The U.S. government almost never honored their side of the agreements even when the Native Americans moved quietly to their reservations. Unethical bureau agents sometimes sold the supplies that were intended for the Indians on reservations to non-Indians. Additionally, as settlers needed more land in the West, the federal government frequently reduced the size of the reservations. By this time, most of the Native American people were dissatisfied with the treaties and angered by the settlers’ endless hunger for territory.
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Angered by the government’s dishonorable and unjust policies, several Native American tribes, including bands of Cheyennes, Arapahos, Comanches and Sioux, fought back. As they fought to preserve their lands and their tribes’ survival, over a thousand skirmishes and battles broke out in the West between 1861 and 1891. In an attempt to make Native Americans onto the reservations and to end the violence, the U.S. government responded to these skirmishes with costly military campaigns. Obviously the U.S. government’s Indian policies required of a change.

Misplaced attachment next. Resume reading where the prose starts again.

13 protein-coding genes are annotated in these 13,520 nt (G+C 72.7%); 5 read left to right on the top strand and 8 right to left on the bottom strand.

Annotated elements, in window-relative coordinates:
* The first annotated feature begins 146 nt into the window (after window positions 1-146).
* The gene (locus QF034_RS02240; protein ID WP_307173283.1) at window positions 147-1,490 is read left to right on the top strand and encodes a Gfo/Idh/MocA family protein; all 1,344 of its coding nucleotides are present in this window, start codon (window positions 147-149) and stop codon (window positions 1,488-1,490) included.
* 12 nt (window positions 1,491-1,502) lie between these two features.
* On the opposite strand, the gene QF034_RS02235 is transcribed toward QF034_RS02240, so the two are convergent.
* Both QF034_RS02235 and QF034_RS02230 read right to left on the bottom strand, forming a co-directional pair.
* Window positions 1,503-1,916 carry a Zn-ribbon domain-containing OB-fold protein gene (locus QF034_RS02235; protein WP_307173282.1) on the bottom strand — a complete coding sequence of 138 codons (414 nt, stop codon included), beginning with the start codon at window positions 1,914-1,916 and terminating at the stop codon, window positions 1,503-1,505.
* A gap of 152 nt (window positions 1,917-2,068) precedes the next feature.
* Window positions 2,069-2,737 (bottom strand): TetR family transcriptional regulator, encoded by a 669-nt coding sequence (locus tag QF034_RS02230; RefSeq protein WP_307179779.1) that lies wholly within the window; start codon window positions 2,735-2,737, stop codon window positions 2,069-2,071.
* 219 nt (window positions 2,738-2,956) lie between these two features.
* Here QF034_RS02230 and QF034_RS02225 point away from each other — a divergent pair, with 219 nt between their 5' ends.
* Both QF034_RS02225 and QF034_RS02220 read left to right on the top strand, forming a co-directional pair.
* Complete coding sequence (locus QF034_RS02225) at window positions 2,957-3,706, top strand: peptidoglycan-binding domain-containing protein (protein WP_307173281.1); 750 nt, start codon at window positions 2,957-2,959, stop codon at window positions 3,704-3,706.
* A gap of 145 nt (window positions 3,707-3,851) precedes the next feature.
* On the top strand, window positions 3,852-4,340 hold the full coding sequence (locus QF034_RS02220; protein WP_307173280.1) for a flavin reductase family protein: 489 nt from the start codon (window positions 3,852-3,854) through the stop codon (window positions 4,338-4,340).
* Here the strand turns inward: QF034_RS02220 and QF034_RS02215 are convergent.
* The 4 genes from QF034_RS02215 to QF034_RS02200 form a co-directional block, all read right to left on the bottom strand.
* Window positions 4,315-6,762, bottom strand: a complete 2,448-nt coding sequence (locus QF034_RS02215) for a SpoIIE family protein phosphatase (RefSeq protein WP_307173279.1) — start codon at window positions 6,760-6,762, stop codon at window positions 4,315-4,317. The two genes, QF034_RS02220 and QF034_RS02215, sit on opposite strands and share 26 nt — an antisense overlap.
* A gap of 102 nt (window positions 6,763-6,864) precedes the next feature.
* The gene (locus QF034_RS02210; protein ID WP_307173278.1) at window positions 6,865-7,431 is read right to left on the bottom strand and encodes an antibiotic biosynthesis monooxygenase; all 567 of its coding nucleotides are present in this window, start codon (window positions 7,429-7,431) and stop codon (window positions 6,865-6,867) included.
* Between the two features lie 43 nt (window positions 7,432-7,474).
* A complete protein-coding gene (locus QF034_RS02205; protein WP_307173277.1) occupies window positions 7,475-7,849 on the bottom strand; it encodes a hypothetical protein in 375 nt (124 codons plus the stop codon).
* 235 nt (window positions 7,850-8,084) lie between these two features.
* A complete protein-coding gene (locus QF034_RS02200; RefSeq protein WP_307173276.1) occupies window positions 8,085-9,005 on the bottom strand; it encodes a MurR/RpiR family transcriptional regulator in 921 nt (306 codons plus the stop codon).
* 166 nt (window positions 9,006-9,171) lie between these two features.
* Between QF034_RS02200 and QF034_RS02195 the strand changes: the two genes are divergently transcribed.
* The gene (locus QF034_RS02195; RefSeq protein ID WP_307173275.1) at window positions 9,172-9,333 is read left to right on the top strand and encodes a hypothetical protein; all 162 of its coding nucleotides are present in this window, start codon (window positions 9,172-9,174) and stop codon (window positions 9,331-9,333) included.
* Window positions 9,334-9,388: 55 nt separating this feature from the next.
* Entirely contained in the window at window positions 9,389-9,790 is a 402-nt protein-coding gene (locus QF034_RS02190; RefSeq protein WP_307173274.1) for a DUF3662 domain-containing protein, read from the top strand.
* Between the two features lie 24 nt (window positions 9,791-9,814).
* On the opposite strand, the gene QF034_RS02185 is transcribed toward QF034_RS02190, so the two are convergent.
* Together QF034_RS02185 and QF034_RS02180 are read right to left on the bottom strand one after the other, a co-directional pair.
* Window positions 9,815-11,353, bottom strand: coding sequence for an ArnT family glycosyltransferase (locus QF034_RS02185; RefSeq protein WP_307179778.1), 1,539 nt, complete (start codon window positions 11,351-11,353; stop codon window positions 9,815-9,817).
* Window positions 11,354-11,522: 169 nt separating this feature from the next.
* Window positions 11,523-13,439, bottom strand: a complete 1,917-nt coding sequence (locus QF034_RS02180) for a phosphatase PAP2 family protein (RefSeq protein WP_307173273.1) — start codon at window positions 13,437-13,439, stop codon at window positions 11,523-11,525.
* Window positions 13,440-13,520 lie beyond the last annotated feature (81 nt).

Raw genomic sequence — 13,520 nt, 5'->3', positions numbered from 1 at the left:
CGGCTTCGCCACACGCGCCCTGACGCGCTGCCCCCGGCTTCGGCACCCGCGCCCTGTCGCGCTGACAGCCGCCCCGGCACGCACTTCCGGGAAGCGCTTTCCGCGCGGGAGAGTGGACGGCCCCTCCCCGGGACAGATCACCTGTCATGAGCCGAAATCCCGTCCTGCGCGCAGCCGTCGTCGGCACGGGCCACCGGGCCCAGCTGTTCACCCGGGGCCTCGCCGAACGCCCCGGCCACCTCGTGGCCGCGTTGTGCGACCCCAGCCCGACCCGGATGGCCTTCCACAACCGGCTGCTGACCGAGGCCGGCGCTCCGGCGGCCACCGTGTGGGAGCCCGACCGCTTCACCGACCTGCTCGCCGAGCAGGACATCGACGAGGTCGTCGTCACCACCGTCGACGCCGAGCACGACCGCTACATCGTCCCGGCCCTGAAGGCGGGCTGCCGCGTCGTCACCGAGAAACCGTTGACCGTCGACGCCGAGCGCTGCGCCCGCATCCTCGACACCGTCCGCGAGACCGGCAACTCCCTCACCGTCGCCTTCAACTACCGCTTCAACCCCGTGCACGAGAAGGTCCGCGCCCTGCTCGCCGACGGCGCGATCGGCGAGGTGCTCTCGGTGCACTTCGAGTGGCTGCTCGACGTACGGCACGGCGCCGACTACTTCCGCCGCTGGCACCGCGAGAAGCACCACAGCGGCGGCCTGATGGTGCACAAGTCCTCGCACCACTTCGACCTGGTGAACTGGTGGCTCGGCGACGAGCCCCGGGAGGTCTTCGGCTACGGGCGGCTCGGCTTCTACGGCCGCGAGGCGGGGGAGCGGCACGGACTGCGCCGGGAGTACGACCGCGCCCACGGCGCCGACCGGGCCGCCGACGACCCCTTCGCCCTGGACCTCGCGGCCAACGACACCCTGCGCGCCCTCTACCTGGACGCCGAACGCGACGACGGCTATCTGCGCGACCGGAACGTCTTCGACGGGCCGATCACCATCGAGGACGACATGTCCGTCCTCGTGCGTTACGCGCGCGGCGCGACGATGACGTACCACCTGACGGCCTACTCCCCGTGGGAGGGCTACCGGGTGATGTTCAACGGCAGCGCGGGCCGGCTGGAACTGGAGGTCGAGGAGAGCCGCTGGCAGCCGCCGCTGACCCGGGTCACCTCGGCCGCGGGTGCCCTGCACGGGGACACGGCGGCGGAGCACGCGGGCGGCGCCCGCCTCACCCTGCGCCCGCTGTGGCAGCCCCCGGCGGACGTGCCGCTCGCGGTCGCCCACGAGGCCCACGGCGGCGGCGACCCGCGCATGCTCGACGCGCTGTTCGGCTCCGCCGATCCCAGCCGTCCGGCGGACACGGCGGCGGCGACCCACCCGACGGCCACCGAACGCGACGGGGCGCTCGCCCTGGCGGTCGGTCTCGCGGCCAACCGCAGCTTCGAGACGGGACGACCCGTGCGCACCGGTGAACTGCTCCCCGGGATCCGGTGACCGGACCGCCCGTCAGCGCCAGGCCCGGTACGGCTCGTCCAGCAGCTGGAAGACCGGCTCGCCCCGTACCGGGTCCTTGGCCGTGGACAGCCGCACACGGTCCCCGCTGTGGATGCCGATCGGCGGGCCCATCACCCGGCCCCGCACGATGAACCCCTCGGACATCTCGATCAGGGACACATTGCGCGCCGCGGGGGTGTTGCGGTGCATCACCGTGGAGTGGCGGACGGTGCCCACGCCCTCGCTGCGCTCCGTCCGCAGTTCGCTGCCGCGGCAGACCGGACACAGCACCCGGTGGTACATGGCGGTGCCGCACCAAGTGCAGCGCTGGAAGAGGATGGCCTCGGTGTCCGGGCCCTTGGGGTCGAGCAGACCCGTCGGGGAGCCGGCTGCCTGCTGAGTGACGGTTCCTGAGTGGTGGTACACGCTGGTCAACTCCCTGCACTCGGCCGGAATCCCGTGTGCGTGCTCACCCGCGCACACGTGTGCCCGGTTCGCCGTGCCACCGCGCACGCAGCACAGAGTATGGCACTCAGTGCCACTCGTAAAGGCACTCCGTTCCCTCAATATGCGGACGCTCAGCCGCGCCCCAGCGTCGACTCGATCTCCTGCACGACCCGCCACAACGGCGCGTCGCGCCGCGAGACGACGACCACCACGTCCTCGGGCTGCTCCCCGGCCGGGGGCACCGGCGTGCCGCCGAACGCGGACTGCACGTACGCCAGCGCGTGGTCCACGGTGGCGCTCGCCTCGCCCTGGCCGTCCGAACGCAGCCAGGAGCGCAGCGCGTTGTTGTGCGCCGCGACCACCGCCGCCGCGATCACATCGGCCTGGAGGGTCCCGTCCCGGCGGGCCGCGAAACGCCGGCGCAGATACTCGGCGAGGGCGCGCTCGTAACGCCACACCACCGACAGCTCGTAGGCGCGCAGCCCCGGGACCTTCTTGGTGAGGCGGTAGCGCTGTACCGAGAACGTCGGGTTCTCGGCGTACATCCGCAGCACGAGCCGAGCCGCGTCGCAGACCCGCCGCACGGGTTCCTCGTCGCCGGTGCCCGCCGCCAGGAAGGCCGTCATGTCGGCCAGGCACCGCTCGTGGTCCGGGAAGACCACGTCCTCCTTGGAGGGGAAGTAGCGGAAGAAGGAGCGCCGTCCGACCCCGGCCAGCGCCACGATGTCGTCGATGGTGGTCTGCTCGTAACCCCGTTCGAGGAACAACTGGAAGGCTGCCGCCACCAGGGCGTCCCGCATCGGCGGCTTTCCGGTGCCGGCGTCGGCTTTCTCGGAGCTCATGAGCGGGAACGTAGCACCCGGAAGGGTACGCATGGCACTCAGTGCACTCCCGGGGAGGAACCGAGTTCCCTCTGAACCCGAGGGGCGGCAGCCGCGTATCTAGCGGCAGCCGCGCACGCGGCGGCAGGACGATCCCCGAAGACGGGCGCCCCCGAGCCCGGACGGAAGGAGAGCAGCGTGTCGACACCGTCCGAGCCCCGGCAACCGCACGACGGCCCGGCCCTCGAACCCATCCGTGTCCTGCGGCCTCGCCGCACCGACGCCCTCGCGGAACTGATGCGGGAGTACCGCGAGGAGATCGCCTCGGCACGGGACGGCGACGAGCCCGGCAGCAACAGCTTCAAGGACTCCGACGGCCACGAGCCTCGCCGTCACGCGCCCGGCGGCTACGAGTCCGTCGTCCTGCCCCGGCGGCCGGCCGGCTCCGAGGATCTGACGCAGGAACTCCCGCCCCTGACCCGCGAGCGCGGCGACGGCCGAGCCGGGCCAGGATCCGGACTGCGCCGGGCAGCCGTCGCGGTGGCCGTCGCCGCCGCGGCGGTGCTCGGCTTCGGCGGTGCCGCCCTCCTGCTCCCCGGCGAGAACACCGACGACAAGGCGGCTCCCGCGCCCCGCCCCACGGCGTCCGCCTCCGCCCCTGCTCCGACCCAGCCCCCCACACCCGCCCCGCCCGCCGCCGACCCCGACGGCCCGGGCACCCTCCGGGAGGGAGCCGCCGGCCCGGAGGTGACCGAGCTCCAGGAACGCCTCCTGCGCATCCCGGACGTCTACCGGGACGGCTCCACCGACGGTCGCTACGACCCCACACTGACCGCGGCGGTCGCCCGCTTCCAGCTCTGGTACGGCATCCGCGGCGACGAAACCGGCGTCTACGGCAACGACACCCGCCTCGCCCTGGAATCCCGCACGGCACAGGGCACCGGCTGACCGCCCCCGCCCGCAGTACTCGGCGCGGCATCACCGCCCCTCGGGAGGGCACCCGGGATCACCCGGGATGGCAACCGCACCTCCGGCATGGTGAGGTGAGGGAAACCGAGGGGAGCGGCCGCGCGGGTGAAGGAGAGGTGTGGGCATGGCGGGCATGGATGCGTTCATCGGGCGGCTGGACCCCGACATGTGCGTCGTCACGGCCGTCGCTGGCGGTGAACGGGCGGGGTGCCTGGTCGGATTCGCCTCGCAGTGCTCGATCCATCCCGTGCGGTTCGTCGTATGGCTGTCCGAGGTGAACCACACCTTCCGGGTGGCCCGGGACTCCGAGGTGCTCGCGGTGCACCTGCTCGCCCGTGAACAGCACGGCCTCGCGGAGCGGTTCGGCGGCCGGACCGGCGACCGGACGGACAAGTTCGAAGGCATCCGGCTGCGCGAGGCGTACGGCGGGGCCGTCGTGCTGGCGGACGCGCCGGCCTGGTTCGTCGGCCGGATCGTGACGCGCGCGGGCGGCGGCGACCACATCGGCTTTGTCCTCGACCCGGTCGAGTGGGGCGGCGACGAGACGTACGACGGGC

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Native American policy shifted dramatically after the Civil War. Reformers believed that the policy of driving Native Americans into reservations was too strict even while industrialists, who were concerned about their property and resources, viewed assimilation, the cultural absorption of the American Indians into “white America” as the single permanent strategy for guaranteeing Native American survival. In 1871 the government enacted a critical law stating that the United States would no longer deal with Native American tribes as autonomous nations.